• In another instance, a women’s beauty brand needed to convey power, confidence and glamour. A sonic identity was built on the pillars of femininity, confidence, and positivity, and also stood as a beacon against everyday sexism.
  • In retail, a sonic brand can be inviting. For a bank that wanted to be seen as a friendly, vital part of a thriving community, we created a sonic identity that included a door chime as a friendly sound you might hear in a local shop, helping to evoke the brand’s down-to-earth and welcoming personality.

Consider all touchpoints

For maximum impact, infuse your sonic elements into every touchpoint imaginable. Think about physical spaces like retail stores, trade show booths, and corporate events. Make your sonic brand a part of digital experiences on your website, social platforms, mobile apps, podcasts, call centers, corporate videos, and even the metaverse for those brands exploring new worlds here, especially travel and tourism.

Work with an expert who has a proven methodology

The development of a sonic brand begins before any music is written. It begins with a discussion around brand goals, a competitive analysis, and generating sounds and moods that capture the essence of your brand and match the demographics of your target audience. This is best achieved by working with a sonic branding agency that has a market-tested methodology. It’s not your role to manage the process; you can work with a sonic agency that has the experience to lead you through it. Your strategic music partner can create a branded library with music beds designed to be looped, cut or repurposed to provide you with an assortment of moods or musical genres that can perform on different platforms, and across multiple geographical and cultural regions.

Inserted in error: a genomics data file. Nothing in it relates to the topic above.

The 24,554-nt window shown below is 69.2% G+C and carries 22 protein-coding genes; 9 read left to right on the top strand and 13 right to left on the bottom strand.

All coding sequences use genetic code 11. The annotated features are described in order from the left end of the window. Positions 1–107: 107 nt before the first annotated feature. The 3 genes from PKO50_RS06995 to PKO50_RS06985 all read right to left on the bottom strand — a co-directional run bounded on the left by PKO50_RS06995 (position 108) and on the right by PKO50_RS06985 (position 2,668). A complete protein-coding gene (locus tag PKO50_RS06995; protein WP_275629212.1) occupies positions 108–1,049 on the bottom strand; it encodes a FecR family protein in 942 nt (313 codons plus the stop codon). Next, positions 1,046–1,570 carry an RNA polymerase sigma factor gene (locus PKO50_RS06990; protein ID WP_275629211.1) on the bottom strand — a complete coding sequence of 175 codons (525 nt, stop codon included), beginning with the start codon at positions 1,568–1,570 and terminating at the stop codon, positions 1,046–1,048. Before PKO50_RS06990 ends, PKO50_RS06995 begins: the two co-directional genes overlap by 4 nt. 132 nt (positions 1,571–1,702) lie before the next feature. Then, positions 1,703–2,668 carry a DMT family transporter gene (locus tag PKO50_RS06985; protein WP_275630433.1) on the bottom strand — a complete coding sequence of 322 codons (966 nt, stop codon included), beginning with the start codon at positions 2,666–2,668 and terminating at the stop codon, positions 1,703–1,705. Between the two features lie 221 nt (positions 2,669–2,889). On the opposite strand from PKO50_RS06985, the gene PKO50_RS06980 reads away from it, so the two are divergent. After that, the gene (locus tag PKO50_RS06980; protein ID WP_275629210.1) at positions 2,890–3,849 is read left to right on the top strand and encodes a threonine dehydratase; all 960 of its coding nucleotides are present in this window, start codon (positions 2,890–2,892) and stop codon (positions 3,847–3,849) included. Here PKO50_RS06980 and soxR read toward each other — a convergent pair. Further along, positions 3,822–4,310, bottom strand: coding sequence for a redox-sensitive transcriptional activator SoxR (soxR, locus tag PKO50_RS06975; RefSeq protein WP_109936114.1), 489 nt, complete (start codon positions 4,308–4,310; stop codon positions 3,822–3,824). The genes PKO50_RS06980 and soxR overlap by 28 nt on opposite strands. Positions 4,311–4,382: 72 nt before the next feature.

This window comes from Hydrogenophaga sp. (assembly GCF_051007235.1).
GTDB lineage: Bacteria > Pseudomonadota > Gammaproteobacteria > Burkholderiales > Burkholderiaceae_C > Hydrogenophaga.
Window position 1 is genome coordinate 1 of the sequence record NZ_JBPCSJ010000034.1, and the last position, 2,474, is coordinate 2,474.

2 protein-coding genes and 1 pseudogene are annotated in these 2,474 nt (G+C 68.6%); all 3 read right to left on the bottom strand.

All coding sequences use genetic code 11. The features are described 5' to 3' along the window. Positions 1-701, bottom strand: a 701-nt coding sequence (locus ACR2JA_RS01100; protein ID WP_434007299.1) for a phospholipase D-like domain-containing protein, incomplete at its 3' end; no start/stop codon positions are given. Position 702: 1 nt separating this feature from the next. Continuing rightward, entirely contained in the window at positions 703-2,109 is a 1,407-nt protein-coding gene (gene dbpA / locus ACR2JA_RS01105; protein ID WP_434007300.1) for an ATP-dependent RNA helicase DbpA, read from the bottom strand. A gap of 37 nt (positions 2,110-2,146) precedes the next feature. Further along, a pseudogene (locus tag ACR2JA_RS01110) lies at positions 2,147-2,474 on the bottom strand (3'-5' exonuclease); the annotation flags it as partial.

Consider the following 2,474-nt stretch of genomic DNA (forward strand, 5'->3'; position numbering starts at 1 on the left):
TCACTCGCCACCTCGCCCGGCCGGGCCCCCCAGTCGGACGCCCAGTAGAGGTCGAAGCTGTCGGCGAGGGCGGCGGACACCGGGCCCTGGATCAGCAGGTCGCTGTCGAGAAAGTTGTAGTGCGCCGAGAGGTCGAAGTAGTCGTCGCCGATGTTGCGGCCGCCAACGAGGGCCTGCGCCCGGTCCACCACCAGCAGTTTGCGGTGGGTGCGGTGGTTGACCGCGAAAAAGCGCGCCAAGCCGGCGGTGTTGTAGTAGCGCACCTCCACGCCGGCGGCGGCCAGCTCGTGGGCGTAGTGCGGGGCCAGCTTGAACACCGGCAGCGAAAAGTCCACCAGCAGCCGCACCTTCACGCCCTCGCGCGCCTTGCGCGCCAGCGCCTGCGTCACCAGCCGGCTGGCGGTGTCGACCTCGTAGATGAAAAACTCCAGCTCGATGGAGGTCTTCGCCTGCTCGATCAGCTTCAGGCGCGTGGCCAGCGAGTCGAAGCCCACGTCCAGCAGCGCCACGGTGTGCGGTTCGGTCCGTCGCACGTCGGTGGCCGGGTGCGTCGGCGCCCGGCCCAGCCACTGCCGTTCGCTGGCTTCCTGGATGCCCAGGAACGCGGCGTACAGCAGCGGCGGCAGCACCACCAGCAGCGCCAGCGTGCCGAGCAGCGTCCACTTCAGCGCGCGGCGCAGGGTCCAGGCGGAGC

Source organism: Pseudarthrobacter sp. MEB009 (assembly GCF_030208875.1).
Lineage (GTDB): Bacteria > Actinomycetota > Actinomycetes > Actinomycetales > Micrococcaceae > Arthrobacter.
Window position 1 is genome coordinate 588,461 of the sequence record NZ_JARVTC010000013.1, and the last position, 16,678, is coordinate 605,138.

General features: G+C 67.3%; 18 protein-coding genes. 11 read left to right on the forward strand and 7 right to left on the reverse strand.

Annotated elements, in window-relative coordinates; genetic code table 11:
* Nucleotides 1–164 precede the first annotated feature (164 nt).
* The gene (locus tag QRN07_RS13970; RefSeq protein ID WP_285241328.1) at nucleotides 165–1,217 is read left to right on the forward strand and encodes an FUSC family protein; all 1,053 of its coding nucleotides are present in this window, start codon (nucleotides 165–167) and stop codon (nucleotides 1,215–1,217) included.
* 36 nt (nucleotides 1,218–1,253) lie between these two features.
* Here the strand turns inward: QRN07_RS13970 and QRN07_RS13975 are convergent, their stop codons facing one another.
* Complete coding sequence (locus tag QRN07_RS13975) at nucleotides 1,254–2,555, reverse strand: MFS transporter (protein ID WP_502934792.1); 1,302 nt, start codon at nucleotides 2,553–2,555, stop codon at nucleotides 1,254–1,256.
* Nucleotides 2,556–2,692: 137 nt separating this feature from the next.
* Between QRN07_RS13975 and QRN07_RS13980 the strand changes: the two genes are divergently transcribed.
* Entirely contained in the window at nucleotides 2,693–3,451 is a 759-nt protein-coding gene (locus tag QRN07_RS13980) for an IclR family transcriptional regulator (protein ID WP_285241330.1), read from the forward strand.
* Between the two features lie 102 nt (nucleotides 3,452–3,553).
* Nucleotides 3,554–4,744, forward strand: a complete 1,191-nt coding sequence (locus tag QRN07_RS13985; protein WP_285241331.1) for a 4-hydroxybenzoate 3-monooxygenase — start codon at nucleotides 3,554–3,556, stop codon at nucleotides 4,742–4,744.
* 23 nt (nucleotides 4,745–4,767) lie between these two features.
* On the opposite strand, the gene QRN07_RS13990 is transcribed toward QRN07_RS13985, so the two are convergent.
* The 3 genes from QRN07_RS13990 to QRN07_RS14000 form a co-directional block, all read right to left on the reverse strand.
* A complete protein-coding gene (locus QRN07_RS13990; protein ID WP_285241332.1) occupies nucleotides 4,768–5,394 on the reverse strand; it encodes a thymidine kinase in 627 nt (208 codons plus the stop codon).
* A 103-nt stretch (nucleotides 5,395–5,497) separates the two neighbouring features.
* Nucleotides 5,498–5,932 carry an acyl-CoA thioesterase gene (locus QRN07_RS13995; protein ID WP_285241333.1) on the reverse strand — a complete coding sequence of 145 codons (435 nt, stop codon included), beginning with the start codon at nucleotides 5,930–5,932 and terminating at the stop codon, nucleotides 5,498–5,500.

Test, test, test

Do your research before and after. A competitive audit will help you identify (and stay away from) the tired sonic habits of the category.

Test the elements of your sonic identity, and develop metrics for measurement. For example, does it:

  • communicate the values you want to express?
  • have attention-getting, memorable properties?
  • promote brand recall?

Once you’ve adapted your music to the narrative of a radio or TV commercial, you can test again, exploring for instance, “Do people perceive the brand attributes you want to convey?”

If your brand has never considered audio branding, now is a good time to start. The power of sound is undeniable. By designing a strong sonic identity, you allow the brand to leave a consistent earprint across all touchpoints, increase its attribution and recall, and build brand equity.

About the Author

Daina Todorovic is Chief Client Officer for Sixieme Son, the leading global sonic branding and sound design agency. She brings more than two decades of international branding expertise from working with some of the world’s largest brands. She believes sound holds the key to measurable brand impact, and enjoys helping clients create transformative brand experiences.